Mindset

From foreign to fluent: Tips on mastering a foreign language

A lot of you might know the struggle of living in a country that doesn’t speak your language. Whether you need to master the language or stick to the basics, depends on your goals and future plans. However, if you plan on becoming a fully integrated member of this country’s society, mastering the language is not only helpful, it’s essential.

But what’s fluency anyway and why would I describe myself as “fluent” in any language? Well, according to the Cambridge English Dictionary, to be “fluent” means to “speak a language easily, well, and quickly”. This seems like a clear enough definition to work with. Apart from Bulgarian, which is my mother tongue, I also speak German and English. But here’s why this is relevant:

I myself am an expat and Germany has been my country of choice (or as Germans beautifully say “Wahlheimat” – “Homeland of choice”) for the past 6,5 years. Like most Bulgarians coming here to study, I had a language certificate in my pocket and yet I couldn’t say more than 2 sentences without completely blacking out or low key having an anxiety attack (those who’ve only known me for 2-3 years might have a hard time believing this). 6,5 years later I’m the marketing executive of a German brand and communication is an essential part of my job. So obviously, I’ve come a long way since those early days.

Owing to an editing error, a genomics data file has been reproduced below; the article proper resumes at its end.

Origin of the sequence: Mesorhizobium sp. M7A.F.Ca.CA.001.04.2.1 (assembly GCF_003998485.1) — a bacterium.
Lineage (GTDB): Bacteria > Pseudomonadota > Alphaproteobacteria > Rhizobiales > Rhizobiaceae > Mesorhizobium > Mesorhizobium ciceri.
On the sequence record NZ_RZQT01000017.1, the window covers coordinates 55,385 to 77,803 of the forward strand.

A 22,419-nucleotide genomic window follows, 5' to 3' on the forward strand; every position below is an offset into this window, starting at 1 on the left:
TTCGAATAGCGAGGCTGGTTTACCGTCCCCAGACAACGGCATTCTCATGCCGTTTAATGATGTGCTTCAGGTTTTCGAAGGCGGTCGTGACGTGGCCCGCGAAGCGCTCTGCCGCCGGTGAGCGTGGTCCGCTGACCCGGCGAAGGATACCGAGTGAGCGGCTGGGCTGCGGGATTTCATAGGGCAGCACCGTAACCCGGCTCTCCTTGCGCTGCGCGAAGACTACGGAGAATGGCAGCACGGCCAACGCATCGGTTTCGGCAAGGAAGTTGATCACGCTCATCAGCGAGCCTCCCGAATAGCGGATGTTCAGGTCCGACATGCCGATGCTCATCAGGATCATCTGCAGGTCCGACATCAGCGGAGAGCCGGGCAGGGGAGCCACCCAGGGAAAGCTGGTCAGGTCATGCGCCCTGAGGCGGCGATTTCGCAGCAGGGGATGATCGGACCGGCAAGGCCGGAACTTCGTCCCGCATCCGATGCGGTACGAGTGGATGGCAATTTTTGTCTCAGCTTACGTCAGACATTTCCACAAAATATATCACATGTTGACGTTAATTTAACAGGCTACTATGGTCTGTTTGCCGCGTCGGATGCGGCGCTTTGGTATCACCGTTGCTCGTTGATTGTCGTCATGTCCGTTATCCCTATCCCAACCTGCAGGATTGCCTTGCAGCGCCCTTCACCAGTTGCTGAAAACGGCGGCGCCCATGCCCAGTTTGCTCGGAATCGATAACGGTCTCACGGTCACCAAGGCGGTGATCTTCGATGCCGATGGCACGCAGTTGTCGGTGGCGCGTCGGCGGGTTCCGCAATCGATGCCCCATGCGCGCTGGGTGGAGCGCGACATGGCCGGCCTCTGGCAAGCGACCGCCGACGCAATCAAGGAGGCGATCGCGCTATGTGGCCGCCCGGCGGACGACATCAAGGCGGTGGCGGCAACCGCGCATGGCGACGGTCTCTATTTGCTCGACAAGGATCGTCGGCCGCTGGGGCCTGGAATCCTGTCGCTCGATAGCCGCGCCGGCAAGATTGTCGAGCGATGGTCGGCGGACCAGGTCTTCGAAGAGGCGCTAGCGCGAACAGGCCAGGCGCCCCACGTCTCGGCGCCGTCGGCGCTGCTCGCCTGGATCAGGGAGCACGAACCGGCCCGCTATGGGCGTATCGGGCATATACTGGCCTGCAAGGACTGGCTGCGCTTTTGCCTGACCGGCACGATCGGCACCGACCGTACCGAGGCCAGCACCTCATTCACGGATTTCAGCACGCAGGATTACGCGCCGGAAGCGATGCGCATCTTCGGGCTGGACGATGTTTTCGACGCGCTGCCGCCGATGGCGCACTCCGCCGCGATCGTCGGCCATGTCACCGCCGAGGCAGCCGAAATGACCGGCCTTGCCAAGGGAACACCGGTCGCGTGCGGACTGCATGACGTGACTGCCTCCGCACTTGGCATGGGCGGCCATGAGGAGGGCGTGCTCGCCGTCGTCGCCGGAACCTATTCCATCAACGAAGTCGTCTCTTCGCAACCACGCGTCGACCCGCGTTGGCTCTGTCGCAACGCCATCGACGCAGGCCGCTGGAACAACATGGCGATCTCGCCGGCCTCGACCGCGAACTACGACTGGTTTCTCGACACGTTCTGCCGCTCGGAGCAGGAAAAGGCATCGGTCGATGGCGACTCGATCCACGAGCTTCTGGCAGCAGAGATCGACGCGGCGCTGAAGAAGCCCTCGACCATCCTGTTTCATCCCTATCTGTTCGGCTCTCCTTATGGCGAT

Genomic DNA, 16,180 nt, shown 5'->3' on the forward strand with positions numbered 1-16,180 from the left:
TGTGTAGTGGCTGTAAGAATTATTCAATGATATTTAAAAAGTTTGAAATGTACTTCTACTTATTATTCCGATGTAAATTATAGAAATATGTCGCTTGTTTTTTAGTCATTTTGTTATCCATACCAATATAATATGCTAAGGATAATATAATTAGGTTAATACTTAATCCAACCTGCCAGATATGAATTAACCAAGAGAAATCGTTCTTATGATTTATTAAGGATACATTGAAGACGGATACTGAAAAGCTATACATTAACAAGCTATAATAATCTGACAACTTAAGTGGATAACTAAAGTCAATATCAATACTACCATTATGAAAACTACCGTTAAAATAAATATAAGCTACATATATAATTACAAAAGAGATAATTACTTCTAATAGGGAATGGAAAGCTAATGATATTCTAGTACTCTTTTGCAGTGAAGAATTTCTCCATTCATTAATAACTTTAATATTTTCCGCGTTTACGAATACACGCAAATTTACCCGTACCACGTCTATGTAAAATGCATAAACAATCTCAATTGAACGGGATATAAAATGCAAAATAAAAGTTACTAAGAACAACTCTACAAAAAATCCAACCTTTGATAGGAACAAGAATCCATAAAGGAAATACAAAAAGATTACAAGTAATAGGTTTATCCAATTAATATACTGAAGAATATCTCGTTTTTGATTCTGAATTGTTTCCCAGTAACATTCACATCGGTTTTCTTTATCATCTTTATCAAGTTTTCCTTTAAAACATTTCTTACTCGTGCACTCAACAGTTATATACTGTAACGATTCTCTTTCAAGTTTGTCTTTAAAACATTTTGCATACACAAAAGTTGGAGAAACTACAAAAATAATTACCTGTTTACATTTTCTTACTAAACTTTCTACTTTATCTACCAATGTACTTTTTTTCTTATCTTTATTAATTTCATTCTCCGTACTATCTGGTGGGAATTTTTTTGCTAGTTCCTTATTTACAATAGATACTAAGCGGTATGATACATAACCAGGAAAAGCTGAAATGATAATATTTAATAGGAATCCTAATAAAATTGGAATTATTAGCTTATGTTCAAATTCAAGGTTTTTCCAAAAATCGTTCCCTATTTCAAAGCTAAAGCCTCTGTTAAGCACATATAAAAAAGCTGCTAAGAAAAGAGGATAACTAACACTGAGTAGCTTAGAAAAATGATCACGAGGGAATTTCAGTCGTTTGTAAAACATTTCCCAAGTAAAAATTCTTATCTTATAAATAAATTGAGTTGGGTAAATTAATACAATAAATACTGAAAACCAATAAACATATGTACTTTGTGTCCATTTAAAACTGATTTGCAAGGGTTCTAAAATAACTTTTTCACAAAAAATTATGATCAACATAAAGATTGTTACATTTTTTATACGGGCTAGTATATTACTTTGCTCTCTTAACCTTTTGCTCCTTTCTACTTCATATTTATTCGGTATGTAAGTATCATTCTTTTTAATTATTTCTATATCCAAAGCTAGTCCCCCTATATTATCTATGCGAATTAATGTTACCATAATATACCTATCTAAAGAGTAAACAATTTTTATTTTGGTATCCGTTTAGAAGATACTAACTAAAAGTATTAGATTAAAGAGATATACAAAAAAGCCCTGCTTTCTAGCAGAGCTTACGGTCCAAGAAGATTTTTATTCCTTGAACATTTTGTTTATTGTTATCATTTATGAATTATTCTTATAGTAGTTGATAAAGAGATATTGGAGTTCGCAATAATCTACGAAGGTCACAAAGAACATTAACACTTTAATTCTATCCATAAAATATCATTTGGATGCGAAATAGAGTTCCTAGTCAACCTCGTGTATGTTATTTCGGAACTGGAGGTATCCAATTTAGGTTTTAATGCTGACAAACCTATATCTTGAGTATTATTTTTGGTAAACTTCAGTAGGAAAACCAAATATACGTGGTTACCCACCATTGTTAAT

I often take this fact for granted and tend to forget how hard mastering a foreign language really is, because I’ve been doing it “on the side” for most of my adult life. So for those of you who are currently in a similar situation or are just generally curious about the topic, here are some things that have helped me progress a bit faster. 

 1. Surround yourself with the language

Right away there’s the single most important advice I could ever give you on the topic. Make the foreign language a part of your daily life. This includes:

  • Talking to natives any chance you get – fellow students, acquaintances, friends, colleagues, partner, people you meet at parties, basically anyone who speaks the language fluently;
  • Listening to people talking – try the radio, podcasts, movies, tv, Instagram stories, people around you on campus, people at the supermarket, people on the subway;
  • Reading the language – read the news, read posts on social media, read magazines and, although slightly more difficult, try to read books

Why is this important? First of all, you learn new words and phrases. Even the best knowledge in grammar is no use if you can’t find the right words to express yourself. Second of all, you learn how to use the language. What intonation do people use? How do they structure sentences or even conversations? Which words and phrases have a culture-specific connotation (positive or negative)? Trust me, you do not learn most of this in school.

 2. Be curious about the language

Download a bunch of dictionaries on your phone, so you can quickly look up any new words or spelling. I have Bulgarian-German and English-German on my phone and I also use Duden all the time. No matter how fluent you are, there’s always plenty of stuff you haven’t come accross, especially when it comes to German. German is weird, man.